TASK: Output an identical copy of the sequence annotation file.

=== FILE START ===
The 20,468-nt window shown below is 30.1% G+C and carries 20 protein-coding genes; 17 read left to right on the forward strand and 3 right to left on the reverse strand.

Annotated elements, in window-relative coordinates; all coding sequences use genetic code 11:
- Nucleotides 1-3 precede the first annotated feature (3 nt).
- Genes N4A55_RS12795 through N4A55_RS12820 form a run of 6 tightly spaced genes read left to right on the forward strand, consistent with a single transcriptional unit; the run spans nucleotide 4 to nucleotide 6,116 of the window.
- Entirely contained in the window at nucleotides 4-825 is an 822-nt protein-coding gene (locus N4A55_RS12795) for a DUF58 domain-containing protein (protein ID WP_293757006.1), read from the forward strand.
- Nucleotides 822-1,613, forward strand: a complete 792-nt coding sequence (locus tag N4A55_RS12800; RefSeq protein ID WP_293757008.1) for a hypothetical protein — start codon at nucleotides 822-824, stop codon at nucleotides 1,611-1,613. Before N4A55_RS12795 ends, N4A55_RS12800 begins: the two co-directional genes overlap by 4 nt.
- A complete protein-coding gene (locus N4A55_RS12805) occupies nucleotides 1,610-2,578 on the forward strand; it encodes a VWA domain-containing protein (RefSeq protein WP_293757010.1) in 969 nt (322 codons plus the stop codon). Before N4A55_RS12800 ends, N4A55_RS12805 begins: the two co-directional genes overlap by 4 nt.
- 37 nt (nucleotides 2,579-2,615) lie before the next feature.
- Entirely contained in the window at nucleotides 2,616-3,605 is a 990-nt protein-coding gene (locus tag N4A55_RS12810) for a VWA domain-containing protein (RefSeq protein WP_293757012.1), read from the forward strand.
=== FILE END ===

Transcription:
The 20,468-nt window shown below is 30.1% G+C and carries 20 protein-coding genes; 17 read left to right on the forward strand and 3 right to left on the reverse strand.

Annotated elements, in window-relative coordinates; all coding sequences use genetic code 11:
- Nucleotides 1-3 precede the first annotated feature (3 nt).
- Genes N4A55_RS12795 through N4A55_RS12820 form a run of 6 tightly spaced genes read left to right on the forward strand, consistent with a single transcriptional unit; the run spans nucleotide 4 to nucleotide 6,116 of the window.
- Entirely contained in the window at nucleotides 4-825 is an 822-nt protein-coding gene (locus N4A55_RS12795) for a DUF58 domain-containing protein (protein ID WP_293757006.1), read from the forward strand.
- Nucleotides 822-1,613, forward strand: a complete 792-nt coding sequence (locus tag N4A55_RS12800; RefSeq protein ID WP_293757008.1) for a hypothetical protein — start codon at nucleotides 822-824, stop codon at nucleotides 1,611-1,613. Before N4A55_RS12795 ends, N4A55_RS12800 begins: the two co-directional genes overlap by 4 nt.
- A complete protein-coding gene (locus N4A55_RS12805) occupies nucleotides 1,610-2,578 on the forward strand; it encodes a VWA domain-containing protein (RefSeq protein WP_293757010.1) in 969 nt (322 codons plus the stop codon). Before N4A55_RS12800 ends, N4A55_RS12805 begins: the two co-directional genes overlap by 4 nt.
- 37 nt (nucleotides 2,579-2,615) lie before the next feature.
- Entirely contained in the window at nucleotides 2,616-3,605 is a 990-nt protein-coding gene (locus tag N4A55_RS12810) for a VWA domain-containing protein (RefSeq protein WP_293757012.1), read from the forward strand.